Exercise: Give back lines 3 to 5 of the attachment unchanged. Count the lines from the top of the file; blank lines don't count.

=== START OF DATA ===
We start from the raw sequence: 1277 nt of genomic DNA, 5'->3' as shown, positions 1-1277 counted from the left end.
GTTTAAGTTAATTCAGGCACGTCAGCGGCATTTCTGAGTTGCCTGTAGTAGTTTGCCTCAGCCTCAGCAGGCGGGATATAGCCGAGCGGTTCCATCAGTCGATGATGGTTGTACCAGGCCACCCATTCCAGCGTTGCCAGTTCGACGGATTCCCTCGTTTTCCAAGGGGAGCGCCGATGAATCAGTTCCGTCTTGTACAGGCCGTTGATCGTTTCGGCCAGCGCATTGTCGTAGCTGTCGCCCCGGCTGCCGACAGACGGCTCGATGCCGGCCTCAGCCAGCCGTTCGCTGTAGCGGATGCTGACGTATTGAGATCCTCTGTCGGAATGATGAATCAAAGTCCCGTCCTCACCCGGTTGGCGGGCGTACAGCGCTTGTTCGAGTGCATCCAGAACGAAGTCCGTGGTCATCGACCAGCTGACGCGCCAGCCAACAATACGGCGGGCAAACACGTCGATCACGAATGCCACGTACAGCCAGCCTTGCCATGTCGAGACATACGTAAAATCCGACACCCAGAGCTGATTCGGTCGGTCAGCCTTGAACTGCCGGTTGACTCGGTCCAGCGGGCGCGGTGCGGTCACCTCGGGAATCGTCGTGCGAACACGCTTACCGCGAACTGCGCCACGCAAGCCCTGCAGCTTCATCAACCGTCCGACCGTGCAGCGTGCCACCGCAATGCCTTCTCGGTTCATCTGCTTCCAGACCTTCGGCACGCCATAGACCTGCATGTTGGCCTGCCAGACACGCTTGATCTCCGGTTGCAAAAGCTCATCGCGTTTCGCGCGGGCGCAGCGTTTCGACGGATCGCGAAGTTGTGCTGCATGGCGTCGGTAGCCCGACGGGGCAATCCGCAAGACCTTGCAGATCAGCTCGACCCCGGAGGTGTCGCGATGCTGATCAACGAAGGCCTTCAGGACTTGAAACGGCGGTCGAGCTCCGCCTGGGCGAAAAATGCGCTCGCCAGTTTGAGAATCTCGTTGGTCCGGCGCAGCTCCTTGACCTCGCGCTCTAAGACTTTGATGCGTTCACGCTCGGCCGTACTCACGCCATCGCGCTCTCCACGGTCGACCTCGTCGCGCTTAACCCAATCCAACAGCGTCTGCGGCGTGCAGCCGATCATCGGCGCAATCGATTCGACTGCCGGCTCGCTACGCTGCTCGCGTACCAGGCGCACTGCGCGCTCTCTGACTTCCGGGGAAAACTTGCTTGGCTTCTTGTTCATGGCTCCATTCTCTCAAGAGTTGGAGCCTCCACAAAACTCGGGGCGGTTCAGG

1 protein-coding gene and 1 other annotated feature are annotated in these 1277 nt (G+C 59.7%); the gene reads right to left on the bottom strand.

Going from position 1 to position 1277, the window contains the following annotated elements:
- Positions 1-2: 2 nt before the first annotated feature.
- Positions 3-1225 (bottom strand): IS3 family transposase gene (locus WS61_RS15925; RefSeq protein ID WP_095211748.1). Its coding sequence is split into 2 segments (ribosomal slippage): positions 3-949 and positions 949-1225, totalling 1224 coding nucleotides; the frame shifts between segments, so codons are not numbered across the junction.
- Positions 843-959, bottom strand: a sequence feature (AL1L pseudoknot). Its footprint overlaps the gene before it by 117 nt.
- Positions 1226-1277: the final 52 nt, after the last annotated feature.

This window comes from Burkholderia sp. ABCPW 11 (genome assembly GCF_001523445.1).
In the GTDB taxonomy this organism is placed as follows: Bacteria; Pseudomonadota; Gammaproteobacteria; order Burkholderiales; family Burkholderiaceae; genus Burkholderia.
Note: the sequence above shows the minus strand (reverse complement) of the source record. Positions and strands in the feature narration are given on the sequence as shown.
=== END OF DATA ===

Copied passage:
1 protein-coding gene and 1 other annotated feature are annotated in these 1277 nt (G+C 59.7%); the gene reads right to left on the bottom strand.

Going from position 1 to position 1277, the window contains the following annotated elements:
- Positions 1-2: 2 nt before the first annotated feature.